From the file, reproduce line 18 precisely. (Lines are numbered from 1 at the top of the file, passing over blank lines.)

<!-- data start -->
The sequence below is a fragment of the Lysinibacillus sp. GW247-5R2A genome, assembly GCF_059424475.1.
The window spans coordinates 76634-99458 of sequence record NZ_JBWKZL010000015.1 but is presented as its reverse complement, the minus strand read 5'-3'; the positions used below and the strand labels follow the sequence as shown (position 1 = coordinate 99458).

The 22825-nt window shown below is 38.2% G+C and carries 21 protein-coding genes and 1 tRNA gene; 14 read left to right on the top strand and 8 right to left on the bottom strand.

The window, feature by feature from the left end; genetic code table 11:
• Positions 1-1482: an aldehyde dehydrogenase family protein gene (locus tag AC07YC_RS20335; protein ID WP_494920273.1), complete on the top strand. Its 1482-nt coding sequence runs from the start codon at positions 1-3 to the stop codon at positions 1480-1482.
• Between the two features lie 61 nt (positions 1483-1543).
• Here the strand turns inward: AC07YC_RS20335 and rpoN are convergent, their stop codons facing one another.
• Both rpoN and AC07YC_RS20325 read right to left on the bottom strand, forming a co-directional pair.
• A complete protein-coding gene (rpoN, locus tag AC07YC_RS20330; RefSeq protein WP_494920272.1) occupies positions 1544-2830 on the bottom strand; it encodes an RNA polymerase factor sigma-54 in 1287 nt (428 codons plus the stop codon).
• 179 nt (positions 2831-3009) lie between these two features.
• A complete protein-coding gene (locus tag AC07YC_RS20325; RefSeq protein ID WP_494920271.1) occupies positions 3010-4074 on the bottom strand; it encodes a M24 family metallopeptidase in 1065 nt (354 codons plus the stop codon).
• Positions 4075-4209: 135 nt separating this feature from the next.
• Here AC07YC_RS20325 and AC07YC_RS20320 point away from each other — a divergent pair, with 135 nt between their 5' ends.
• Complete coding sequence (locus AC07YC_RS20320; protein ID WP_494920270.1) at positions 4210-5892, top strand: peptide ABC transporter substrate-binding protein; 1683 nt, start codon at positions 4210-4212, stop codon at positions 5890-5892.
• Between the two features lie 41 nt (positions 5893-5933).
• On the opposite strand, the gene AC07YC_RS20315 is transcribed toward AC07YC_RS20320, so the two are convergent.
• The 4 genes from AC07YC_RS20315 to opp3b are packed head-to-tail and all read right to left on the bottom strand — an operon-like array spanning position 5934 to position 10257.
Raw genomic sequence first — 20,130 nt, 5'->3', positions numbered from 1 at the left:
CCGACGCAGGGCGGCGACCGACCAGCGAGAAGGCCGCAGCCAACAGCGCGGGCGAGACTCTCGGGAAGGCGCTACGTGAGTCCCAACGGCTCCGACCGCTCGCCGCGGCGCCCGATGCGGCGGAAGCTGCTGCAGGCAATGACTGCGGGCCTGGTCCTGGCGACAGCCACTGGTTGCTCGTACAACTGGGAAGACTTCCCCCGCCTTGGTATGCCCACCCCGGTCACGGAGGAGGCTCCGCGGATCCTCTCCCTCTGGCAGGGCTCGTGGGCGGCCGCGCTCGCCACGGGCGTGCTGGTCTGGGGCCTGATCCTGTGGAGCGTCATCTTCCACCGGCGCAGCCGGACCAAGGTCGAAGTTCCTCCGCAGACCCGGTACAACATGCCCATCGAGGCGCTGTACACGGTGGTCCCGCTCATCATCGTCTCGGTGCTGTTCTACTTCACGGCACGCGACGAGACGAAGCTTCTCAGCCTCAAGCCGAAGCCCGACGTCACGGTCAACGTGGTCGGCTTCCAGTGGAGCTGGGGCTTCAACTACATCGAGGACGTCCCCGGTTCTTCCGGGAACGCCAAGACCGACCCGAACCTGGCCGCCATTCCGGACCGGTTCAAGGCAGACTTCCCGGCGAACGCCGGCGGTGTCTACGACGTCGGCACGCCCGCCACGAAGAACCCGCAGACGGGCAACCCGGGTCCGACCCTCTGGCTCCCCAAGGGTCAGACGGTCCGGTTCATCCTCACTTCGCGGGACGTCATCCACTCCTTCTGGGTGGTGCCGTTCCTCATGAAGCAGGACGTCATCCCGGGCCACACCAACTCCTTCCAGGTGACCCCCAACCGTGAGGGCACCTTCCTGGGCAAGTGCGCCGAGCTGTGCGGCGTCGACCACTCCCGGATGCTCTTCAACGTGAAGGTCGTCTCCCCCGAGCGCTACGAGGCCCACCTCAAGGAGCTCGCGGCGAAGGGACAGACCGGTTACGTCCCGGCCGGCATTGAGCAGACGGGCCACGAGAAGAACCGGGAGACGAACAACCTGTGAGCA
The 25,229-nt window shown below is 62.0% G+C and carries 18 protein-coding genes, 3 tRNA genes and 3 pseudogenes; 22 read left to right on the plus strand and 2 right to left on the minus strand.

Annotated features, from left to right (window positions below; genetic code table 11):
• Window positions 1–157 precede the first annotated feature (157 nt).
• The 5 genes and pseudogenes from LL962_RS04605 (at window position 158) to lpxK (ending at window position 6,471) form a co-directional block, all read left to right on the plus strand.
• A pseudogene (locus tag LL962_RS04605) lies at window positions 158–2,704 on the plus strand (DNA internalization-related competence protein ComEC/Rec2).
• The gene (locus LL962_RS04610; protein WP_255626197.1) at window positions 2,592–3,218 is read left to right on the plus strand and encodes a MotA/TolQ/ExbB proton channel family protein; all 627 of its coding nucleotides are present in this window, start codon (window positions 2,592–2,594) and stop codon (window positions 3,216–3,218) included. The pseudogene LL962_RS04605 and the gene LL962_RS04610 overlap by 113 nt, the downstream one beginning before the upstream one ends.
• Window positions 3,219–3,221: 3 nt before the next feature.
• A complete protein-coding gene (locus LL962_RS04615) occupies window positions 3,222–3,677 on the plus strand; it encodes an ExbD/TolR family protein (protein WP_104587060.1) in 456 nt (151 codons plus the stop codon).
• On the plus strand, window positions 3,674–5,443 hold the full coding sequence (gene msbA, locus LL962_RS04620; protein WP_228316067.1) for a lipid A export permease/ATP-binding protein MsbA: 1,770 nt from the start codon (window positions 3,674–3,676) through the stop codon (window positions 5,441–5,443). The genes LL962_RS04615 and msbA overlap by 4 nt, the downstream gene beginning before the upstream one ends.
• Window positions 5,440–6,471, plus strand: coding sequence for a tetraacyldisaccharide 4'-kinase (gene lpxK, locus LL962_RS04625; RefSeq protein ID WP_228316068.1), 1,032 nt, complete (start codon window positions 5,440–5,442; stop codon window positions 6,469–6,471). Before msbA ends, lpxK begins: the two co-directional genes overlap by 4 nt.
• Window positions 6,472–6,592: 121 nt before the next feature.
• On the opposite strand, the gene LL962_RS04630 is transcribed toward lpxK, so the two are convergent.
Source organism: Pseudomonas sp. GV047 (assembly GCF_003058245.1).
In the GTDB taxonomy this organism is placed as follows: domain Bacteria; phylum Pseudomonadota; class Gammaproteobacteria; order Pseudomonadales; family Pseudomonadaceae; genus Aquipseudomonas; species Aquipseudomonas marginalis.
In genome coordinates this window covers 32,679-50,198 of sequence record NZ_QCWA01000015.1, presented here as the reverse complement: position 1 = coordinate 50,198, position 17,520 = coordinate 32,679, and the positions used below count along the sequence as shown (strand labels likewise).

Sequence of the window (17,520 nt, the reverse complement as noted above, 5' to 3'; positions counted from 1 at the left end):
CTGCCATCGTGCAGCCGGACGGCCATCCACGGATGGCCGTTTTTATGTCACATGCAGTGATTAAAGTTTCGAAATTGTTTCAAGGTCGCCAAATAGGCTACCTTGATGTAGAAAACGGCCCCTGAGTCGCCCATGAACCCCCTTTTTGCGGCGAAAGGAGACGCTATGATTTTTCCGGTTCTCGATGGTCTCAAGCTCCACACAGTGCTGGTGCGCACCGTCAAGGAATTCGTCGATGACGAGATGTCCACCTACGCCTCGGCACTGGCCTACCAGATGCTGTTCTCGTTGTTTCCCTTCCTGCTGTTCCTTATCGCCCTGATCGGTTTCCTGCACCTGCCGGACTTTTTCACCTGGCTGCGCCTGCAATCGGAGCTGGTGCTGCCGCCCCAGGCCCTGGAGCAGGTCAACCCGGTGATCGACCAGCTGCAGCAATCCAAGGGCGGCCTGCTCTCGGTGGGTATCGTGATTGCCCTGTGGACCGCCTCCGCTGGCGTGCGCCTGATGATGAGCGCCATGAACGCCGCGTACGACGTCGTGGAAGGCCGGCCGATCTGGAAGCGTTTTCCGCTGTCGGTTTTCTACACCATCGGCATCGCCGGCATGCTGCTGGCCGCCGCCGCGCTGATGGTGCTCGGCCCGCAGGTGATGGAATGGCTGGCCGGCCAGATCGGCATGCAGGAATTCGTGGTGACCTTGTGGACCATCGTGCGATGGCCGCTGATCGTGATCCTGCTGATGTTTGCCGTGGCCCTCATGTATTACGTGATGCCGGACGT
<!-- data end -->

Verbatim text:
Raw genomic sequence first — 20,130 nt, 5'->3', positions numbered from 1 at the left: